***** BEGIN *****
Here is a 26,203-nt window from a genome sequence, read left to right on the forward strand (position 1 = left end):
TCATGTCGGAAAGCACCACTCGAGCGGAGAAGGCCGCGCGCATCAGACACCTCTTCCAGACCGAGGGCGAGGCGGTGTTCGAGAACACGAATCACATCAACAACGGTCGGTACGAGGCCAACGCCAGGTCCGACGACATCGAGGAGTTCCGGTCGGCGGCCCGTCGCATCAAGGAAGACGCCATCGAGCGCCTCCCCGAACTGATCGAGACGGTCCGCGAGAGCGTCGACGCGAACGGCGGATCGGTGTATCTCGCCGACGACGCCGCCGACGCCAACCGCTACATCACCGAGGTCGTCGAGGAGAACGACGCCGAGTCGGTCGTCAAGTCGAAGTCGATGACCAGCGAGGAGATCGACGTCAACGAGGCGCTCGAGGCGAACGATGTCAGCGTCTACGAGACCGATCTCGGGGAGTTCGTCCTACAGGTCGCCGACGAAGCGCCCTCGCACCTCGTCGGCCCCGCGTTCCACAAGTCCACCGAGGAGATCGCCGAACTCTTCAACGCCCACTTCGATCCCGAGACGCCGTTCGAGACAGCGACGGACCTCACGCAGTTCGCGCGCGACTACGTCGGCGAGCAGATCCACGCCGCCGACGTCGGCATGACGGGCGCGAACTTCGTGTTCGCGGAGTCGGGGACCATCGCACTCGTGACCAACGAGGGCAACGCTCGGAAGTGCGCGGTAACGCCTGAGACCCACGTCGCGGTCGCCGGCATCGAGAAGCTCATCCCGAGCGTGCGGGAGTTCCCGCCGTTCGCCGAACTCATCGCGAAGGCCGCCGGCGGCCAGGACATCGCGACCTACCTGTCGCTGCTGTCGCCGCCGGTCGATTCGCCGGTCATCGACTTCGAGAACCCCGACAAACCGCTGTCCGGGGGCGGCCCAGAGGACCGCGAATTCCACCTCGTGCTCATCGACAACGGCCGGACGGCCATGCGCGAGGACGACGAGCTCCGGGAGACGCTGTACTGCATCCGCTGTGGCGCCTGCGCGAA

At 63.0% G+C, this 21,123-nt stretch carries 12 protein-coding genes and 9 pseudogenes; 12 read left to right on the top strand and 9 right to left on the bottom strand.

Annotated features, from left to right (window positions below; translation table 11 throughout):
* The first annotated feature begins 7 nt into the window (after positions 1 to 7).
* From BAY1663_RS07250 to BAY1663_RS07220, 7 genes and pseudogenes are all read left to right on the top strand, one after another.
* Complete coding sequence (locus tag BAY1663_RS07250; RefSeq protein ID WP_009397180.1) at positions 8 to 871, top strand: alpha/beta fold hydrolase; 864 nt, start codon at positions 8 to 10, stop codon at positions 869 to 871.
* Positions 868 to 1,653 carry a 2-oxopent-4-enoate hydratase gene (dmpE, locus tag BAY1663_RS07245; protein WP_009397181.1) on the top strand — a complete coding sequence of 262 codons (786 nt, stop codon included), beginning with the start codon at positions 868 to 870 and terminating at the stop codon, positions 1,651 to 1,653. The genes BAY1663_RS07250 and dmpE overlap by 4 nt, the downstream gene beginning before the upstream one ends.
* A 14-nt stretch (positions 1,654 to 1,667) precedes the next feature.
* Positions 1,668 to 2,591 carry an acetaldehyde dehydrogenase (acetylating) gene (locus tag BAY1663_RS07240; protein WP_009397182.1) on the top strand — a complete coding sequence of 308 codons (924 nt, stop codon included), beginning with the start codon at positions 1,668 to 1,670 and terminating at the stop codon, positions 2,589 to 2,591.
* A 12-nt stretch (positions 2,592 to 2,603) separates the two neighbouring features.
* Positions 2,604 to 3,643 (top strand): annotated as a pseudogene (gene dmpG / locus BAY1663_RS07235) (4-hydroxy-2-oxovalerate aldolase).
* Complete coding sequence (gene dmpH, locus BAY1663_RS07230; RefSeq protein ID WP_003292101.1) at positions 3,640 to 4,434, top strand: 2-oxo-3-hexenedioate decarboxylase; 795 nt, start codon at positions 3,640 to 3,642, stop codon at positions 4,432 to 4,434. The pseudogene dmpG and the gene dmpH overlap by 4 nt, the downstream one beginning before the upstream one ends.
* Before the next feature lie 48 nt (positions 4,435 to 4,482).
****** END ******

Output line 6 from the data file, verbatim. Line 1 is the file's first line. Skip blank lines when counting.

* From BAY1663_RS07250 to BAY1663_RS07220, 7 genes and pseudogenes are all read left to right on the top strand, one after another.